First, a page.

Our evaluation of genetic predisposition for breast cancer in relation to three different environmental risk factors found no significant gene-environment interactions. We did find tendencies for certain SNPs to exert an effect on breast cancer risk only in women with certain phenotypes. In particular the potential interaction between height and rs851987 in ESR1 in relation to breast cancer risk could merit further investigation. However, independent studies with many more cases would be needed to verify this finding.


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We thank Anders Dahlin (MDCS), Åsa Ågren (NSHSD) and Holmfridur Hilmarsdottir (UI/ICS) for sample retrieval and handling, Maria Sterner and Liselott Hall at RSKC (Malmö) research facility for technical assistance and the Icelandic Cancer Registry for providing data. This work was supported by the European Union Network of Excellence grant “Cancer Control using Population-based Registries and Biobanks” and the Breast Cancer Network at Lund University.

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Correspondence to Joyce Carlson.

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The authors declare that they have no competing interests.

Authors’ contributions

SH had full access to all the data and in the study and takes responsibility for the integrity of the data and the accuracy of the data analysis. SH and JC are the principal investigators of the study and were responsible for the planning of the study. JD participated in the conception and design of the study and contributed with supervising, funding, and administrative support. MILI participated in designing the study. JEE and PL contributed samples to the study. SH and MILI performed all genetic analysis. SH analyzed the data (data extraction and statistical analysis). SH, JC, JD, SB and JM interpreted the data. SH performed the literature search. SH wrote; JC, JD, JM revised; MILI, SB, JEE, and PL reviewed the paper and contributed suggestions for improvement that were implemented. All authors approved the final version.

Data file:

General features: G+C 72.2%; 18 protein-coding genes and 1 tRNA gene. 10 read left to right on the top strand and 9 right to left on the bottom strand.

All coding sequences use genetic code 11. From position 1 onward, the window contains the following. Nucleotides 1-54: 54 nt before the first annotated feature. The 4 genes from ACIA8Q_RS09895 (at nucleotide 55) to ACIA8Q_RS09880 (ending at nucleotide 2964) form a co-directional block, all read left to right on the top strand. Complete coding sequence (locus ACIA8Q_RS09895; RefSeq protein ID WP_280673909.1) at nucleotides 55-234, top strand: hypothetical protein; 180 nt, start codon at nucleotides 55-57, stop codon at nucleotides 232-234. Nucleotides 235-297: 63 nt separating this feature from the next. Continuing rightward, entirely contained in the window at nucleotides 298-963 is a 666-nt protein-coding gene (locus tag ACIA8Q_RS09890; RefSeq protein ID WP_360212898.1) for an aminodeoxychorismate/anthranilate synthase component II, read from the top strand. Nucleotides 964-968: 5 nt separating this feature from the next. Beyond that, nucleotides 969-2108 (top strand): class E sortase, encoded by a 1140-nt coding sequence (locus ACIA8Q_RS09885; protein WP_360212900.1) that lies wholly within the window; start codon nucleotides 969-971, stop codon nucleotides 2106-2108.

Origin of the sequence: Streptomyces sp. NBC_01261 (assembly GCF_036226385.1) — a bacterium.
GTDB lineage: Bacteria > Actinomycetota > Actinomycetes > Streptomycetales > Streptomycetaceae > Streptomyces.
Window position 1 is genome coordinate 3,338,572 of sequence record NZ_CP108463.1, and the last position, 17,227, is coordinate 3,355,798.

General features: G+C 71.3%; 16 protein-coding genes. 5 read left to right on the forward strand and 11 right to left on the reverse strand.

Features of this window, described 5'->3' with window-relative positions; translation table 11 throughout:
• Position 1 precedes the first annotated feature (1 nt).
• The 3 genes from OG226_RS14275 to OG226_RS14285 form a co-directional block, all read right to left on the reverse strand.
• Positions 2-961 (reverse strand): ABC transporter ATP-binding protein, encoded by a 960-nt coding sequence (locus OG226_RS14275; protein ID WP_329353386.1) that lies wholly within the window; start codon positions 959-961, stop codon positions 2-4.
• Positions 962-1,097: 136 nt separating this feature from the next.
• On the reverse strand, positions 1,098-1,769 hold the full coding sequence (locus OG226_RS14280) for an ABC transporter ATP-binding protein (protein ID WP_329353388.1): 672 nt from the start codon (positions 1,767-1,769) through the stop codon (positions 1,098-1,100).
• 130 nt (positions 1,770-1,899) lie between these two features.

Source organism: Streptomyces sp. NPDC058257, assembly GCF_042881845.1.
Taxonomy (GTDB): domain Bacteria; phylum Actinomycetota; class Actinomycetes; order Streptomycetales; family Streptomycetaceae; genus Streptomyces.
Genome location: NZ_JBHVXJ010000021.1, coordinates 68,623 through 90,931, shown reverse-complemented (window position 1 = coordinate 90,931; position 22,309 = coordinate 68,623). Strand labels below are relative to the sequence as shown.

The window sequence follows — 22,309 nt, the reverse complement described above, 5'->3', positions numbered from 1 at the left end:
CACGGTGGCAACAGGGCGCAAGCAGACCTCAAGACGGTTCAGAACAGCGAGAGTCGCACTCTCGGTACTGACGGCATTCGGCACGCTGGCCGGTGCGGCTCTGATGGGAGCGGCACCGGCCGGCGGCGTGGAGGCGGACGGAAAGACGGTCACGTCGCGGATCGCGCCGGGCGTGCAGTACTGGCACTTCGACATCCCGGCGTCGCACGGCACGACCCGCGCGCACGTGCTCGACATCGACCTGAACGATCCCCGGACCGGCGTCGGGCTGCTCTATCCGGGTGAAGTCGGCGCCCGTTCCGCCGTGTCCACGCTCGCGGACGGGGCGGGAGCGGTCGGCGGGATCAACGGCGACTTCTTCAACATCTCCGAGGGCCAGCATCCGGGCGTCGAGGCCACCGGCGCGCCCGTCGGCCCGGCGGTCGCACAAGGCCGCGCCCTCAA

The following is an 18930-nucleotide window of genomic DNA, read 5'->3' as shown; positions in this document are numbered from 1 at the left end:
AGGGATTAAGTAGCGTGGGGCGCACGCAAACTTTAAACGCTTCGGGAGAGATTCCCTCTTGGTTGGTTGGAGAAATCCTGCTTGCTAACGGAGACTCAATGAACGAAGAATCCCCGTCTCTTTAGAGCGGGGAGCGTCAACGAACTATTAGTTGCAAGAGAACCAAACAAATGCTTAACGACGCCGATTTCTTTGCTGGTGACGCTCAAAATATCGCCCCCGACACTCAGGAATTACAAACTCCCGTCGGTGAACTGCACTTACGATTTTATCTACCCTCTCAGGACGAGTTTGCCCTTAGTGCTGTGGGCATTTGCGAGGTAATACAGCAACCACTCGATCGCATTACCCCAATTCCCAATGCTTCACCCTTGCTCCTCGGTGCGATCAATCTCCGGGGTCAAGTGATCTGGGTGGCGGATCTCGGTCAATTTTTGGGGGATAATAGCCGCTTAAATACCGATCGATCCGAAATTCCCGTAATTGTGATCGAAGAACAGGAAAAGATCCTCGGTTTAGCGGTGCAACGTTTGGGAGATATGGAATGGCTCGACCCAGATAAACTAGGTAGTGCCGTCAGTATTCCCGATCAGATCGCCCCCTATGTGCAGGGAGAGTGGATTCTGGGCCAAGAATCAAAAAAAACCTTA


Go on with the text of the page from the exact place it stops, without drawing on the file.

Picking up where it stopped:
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Harlid, S., Butt, S., Ivarsson, M.I. et al. Interactive effect of genetic susceptibility with height, body mass index, and hormone replacement therapy on the risk of breast cancer. BMC Women's Health 12, 17 (2012).

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  • Breast Cancer
  • Breast Cancer Risk
  • Hormone Replacement Therapy
  • Tall Woman